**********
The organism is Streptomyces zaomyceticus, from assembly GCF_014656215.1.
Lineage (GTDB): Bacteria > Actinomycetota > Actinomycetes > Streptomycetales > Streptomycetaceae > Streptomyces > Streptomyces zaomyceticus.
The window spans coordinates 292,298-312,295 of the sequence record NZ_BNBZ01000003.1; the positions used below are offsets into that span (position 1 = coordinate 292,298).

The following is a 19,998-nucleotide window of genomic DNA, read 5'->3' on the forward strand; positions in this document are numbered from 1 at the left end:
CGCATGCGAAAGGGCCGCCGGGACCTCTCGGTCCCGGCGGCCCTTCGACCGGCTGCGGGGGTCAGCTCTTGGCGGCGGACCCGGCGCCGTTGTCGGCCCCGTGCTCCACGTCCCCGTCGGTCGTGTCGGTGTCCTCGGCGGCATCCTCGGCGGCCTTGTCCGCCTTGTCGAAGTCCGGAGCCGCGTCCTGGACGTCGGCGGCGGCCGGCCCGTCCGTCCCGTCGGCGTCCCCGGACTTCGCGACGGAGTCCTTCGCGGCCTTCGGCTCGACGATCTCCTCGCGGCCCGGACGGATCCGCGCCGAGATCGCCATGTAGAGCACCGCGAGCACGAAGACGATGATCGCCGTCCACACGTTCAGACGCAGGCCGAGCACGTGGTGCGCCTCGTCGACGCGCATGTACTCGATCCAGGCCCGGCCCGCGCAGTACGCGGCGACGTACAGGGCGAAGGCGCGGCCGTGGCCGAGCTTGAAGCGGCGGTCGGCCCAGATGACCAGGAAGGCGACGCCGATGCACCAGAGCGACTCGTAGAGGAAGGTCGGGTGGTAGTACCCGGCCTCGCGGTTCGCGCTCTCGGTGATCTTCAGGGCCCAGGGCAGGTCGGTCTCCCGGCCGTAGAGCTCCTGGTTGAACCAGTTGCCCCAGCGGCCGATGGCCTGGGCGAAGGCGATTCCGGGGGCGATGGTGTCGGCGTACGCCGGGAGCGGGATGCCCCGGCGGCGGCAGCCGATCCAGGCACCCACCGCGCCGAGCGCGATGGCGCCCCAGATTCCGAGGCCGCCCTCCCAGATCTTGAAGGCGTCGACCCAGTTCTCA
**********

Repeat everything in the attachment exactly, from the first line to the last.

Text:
The organism is Streptomyces zaomyceticus, from assembly GCF_014656215.1.
Lineage (GTDB): Bacteria > Actinomycetota > Actinomycetes > Streptomycetales > Streptomycetaceae > Streptomyces > Streptomyces zaomyceticus.
The window spans coordinates 292,298-312,295 of the sequence record NZ_BNBZ01000003.1; the positions used below are offsets into that span (position 1 = coordinate 292,298).

The following is a 19,998-nucleotide window of genomic DNA, read 5'->3' on the forward strand; positions in this document are numbered from 1 at the left end:
CGCATGCGAAAGGGCCGCCGGGACCTCTCGGTCCCGGCGGCCCTTCGACCGGCTGCGGGGGTCAGCTCTTGGCGGCGGACCCGGCGCCGTTGTCGGCCCCGTGCTCCACGTCCCCGTCGGTCGTGTCGGTGTCCTCGGCGGCATCCTCGGCGGCCTTGTCCGCCTTGTCGAAGTCCGGAGCCGCGTCCTGGACGTCGGCGGCGGCCGGCCCGTCCGTCCCGTCGGCGTCCCCGGACTTCGCGACGGAGTCCTTCGCGGCCTTCGGCTCGACGATCTCCTCGCGGCCCGGACGGATCCGCGCCGAGATCGCCATGTAGAGCACCGCGAGCACGAAGACGATGATCGCCGTCCACACGTTCAGACGCAGGCCGAGCACGTGGTGCGCCTCGTCGACGCGCATGTACTCGATCCAGGCCCGGCCCGCGCAGTACGCGGCGACGTACAGGGCGAAGGCGCGGCCGTGGCCGAGCTTGAAGCGGCGGTCGGCCCAGATGACCAGGAAGGCGACGCCGATGCACCAGAGCGACTCGTAGAGGAAGGTCGGGTGGTAGTACCCGGCCTCGCGGTTCGCGCTCTCGGTGATCTTCAGGGCCCAGGGCAGGTCGGTCTCCCGGCCGTAGAGCTCCTGGTTGAACCAGTTGCCCCAGCGGCCGATGGCCTGGGCGAAGGCGATTCCGGGGGCGATGGTGTCGGCGTACGCCGGGAGCGGGATGCCCCGGCGGCGGCAGCCGATCCAGGCACCCACCGCGCCGAGCGCGATGGCGCCCCAGATTCCGAGGCCGCCCTCCCAGATCTTGAAGGCGTCGACCCAGTTCTCA